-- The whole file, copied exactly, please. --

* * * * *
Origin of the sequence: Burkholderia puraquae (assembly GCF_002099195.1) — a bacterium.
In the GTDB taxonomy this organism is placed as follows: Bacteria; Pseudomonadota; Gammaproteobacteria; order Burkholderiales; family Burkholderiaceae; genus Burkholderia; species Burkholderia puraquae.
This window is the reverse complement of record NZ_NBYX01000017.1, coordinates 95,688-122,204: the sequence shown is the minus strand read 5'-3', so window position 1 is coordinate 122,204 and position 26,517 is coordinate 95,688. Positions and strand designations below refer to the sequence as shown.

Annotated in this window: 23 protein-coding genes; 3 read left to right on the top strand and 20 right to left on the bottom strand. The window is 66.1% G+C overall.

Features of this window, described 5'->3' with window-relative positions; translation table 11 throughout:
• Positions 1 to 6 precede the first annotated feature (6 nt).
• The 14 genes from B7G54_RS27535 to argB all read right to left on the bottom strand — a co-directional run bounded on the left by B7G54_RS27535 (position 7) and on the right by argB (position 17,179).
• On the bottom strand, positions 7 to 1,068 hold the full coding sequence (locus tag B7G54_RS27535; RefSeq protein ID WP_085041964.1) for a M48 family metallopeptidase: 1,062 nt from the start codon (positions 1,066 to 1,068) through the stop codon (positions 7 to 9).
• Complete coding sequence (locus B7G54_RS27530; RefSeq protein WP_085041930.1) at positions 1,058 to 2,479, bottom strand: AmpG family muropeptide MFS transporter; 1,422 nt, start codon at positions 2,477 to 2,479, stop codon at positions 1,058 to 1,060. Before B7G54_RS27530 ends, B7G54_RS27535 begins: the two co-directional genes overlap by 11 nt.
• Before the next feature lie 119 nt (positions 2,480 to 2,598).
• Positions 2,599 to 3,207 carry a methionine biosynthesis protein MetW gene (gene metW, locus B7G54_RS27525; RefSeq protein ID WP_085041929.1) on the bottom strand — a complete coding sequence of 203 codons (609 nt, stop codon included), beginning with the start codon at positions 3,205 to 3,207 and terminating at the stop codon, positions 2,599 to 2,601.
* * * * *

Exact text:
Origin of the sequence: Burkholderia puraquae (assembly GCF_002099195.1) — a bacterium.
In the GTDB taxonomy this organism is placed as follows: Bacteria; Pseudomonadota; Gammaproteobacteria; order Burkholderiales; family Burkholderiaceae; genus Burkholderia; species Burkholderia puraquae.
This window is the reverse complement of record NZ_NBYX01000017.1, coordinates 95,688-122,204: the sequence shown is the minus strand read 5'-3', so window position 1 is coordinate 122,204 and position 26,517 is coordinate 95,688. Positions and strand designations below refer to the sequence as shown.

Annotated in this window: 23 protein-coding genes; 3 read left to right on the top strand and 20 right to left on the bottom strand. The window is 66.1% G+C overall.

Features of this window, described 5'->3' with window-relative positions; translation table 11 throughout:
• Positions 1 to 6 precede the first annotated feature (6 nt).
• The 14 genes from B7G54_RS27535 to argB all read right to left on the bottom strand — a co-directional run bounded on the left by B7G54_RS27535 (position 7) and on the right by argB (position 17,179).
• On the bottom strand, positions 7 to 1,068 hold the full coding sequence (locus tag B7G54_RS27535; RefSeq protein ID WP_085041964.1) for a M48 family metallopeptidase: 1,062 nt from the start codon (positions 1,066 to 1,068) through the stop codon (positions 7 to 9).
• Complete coding sequence (locus B7G54_RS27530; RefSeq protein WP_085041930.1) at positions 1,058 to 2,479, bottom strand: AmpG family muropeptide MFS transporter; 1,422 nt, start codon at positions 2,477 to 2,479, stop codon at positions 1,058 to 1,060. Before B7G54_RS27530 ends, B7G54_RS27535 begins: the two co-directional genes overlap by 11 nt.
• Before the next feature lie 119 nt (positions 2,480 to 2,598).
• Positions 2,599 to 3,207 carry a methionine biosynthesis protein MetW gene (gene metW, locus B7G54_RS27525; RefSeq protein ID WP_085041929.1) on the bottom strand — a complete coding sequence of 203 codons (609 nt, stop codon included), beginning with the start codon at positions 3,205 to 3,207 and terminating at the stop codon, positions 2,599 to 2,601.